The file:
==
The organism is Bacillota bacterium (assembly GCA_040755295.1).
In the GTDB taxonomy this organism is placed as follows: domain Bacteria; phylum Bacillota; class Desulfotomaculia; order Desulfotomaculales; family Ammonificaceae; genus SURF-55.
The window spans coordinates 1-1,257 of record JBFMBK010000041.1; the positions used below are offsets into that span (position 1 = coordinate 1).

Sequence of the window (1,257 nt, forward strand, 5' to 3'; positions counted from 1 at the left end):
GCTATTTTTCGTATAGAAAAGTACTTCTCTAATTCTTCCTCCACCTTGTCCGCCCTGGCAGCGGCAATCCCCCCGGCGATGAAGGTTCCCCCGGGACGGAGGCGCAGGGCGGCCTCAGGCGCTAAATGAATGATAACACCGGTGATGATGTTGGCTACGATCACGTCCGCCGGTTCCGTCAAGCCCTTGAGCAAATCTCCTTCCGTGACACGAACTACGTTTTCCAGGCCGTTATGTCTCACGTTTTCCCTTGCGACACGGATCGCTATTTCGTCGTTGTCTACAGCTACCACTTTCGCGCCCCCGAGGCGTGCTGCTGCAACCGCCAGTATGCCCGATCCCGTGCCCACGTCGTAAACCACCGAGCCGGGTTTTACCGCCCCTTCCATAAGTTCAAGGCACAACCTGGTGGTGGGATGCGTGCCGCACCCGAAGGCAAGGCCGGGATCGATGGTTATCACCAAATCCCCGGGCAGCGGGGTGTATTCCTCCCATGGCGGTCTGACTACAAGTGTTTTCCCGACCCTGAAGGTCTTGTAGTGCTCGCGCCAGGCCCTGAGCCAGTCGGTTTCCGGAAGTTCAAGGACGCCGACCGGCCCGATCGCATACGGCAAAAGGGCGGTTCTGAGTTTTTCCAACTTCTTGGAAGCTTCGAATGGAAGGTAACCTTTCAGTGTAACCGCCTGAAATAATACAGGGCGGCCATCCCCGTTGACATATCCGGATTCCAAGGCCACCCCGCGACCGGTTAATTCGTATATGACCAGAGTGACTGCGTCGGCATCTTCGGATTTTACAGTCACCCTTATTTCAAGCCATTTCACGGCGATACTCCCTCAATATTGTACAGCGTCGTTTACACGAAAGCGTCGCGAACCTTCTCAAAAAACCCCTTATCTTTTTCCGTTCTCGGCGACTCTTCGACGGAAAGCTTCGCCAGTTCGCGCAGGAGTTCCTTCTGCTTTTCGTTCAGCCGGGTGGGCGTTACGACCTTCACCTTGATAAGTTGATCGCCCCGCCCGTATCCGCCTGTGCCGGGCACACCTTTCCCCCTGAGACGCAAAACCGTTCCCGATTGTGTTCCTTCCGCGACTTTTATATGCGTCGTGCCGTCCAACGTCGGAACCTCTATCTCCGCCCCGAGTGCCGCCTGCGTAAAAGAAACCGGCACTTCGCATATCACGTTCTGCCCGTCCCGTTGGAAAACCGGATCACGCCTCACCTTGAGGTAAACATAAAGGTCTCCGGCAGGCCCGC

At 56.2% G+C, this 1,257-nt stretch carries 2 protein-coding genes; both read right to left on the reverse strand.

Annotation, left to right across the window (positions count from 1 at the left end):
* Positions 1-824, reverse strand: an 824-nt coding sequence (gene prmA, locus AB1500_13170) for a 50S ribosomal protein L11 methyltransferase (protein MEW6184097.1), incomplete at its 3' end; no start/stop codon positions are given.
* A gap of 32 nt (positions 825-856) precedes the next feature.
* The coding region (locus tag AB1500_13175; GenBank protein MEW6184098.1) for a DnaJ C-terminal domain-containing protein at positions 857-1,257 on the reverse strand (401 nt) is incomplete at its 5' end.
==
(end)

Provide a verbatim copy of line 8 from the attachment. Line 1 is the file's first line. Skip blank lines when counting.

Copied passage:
* Positions 1-824, reverse strand: an 824-nt coding sequence (gene prmA, locus AB1500_13170) for a 50S ribosomal protein L11 methyltransferase (protein MEW6184097.1), incomplete at its 3' end; no start/stop codon positions are given.